We’ve all got someone—or are someone—who’ve dedicated a part of their lives to astrology and horoscopes, breaking up with their Gemini partner because how can their stubborn, grounded Taurus selves even deal with all that frenetic energy of the Gemini. They say they can figure out your personality traits just by reading you, talk endlessly about energies and vibes, know what your personal and romantic preferences are, and claim to have known 2020 was going to be fucked up before it had even started.
But, there's drama in the astrology world, and turns out it is about blog posts and news pieces talking about the discovery and insertion of a new constellation, set to shake up the zodiac as we know it.
A four-year-old post from NASA that comes to haunt us once every few months is going around on Twitter and news sites. Again. All headlines basically talk about how NASA has "uncovered a new horoscope" and "what we follow may be completely wrong". And what follows is a chart talking about the “new” zodiac, inserting Ophiuchus (pronounced oh-few-cuss), before Sagittarius—from the end of November to the middle of December.
And, honestly, it is time we stop.
Why? Because firstly, as you can already see, it is not new. It is a post from January 2016 on NASA Space Place—its science blog for kids. The blog itself is a worthwhile read that explains constellations and why we are so attached to mere arrangements of stars. But what is more worthwhile to consider is how some astrology enthusiasts got their hands on it four years ago and have since then made Ophiuchus a recurring annoyance.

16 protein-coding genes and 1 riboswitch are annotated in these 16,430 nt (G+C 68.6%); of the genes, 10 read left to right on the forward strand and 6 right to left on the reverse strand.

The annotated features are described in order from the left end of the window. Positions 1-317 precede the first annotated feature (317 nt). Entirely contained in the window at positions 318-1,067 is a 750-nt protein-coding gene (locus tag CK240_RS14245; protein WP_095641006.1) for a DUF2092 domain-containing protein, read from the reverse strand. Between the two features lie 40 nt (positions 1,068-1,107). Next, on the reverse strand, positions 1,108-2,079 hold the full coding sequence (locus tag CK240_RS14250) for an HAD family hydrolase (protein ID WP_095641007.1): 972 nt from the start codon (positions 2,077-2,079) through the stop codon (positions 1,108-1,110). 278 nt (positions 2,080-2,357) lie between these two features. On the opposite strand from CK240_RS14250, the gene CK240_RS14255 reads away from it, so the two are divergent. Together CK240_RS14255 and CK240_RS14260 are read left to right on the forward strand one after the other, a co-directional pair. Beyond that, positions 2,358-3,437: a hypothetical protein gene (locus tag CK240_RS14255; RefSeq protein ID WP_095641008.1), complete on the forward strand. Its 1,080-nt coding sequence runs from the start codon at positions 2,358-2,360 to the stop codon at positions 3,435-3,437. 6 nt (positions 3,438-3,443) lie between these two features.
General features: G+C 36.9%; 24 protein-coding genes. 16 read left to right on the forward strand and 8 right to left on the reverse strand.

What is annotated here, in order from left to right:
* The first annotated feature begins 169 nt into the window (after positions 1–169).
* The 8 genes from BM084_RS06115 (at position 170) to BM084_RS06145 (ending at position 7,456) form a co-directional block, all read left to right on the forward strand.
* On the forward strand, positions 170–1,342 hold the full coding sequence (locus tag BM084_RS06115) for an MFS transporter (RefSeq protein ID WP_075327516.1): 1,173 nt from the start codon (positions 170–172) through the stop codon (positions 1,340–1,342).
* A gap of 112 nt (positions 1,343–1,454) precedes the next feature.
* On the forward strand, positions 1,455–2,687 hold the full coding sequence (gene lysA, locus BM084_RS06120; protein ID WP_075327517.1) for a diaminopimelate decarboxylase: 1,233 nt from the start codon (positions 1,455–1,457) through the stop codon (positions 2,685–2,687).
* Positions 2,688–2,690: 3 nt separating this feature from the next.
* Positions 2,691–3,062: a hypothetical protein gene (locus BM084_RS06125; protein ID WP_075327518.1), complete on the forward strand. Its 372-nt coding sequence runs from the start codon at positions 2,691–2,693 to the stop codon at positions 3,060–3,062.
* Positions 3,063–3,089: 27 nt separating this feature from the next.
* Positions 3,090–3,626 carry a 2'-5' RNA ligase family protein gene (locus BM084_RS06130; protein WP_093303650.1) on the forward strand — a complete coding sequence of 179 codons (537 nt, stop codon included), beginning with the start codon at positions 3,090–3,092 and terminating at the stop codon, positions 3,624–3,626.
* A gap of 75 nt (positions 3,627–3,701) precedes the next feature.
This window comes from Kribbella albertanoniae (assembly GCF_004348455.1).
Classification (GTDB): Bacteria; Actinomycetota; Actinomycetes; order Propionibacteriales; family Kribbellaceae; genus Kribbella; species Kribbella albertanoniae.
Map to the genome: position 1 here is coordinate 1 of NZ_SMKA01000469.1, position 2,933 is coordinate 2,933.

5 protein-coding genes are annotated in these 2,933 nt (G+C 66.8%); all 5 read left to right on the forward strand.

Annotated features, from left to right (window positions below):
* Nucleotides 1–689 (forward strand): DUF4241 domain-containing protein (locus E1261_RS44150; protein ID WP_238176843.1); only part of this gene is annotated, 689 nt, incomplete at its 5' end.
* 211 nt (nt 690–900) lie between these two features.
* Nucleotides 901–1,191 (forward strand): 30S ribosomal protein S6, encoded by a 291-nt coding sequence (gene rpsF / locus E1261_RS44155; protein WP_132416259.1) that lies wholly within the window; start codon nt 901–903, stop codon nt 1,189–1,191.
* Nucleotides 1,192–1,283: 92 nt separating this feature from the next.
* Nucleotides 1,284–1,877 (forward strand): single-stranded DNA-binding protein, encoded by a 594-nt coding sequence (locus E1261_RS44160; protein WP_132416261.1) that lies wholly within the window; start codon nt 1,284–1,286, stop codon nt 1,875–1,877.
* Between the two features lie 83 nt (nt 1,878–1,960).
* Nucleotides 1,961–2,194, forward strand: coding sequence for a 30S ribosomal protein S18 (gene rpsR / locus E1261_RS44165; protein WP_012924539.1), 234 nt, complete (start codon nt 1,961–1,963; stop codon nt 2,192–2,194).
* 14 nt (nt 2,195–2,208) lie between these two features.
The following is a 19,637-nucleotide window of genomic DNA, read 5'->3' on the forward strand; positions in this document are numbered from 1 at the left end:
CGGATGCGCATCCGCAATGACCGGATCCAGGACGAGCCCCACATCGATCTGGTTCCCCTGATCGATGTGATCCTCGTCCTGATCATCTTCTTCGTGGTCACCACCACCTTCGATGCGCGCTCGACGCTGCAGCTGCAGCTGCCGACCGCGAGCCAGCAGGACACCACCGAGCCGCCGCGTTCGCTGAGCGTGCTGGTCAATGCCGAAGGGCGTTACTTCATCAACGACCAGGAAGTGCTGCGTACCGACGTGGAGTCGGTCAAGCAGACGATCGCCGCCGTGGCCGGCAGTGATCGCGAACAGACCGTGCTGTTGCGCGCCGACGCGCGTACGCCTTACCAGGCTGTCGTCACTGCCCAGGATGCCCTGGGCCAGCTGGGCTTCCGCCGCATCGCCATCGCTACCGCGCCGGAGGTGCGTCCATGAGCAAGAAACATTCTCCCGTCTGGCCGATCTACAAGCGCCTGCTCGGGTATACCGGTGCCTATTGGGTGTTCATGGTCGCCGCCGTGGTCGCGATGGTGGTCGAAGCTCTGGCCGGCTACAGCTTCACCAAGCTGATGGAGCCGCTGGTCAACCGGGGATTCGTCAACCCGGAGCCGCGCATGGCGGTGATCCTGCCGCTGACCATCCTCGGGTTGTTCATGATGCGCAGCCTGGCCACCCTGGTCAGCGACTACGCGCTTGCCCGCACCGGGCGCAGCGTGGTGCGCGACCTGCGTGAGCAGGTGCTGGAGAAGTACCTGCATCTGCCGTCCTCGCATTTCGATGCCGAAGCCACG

Secondly, this discovery and “uncovering” is not new. And has definitely not been done by NASA. The Babylonians 3,000 years ago had already called their dibs on it. As the blog post itself says, “According to the Babylonians' own ancient stories, there were 13 constellations in the zodiac.”
Zodiacs came to be because the Babylonians divided the sky into 12 different parts (or as they say these days, pictured the sky as a cake and divided it into 12 slices). Because the Earth orbited the Sun, it would appear that the sun was passing through each of the 12 constellations. And so the constellation it would be passing through the time you were born would become your zodiac (or your sun sign). They picked 12 different constellations because it was convenient, even though they knew about the existence of the 13th one i.e. Ophiuchus. The Babylonians already had a 12-month calendar based on the phases of the moon—each month got a part of these 12 zodiacs to itself.
In reality, though, there aren’t just 13 constellations in the sky. Some cultures, as even the blog post says, believed in the existence of as many as 24. So, why is Ophiuchus treated like a prodigal son every few months? The biggest reason is that Ophiuchus is the biggest of the ignored constellations and takes up quite a bit of celestial space—so much that the sun, in fact, spends more time in Ophiuchus than Scorpius.
And as far as the change of the zodiac is concerned, it is purely because of Earth’s wobbly axis. In simple words, it means the skies have shifted and none of the constellations are in the same place they were all those years ago. So, 3,000 years ago, a birthday between about July 23 and August 22 meant being born under the constellation Leo. Now, if you look at it astronomically, it would probably be under Cancer. Funnily enough, this astronomical bit is what the NASA post was trying to say when it said our zodiacs would've changed.
There’s no explanation why we see the astrology communities going hysterical every few months over Ophiuchus, when multiple people have already debunked it. It probably has a lot to do with our goldfish-like memories and even shorter attention spans. And the one person who keeps bringing it back. But really though, whoever is responsible, please stop trying to scare astrology nerds and make them feel like everything they’ve hinged their lives on was false.
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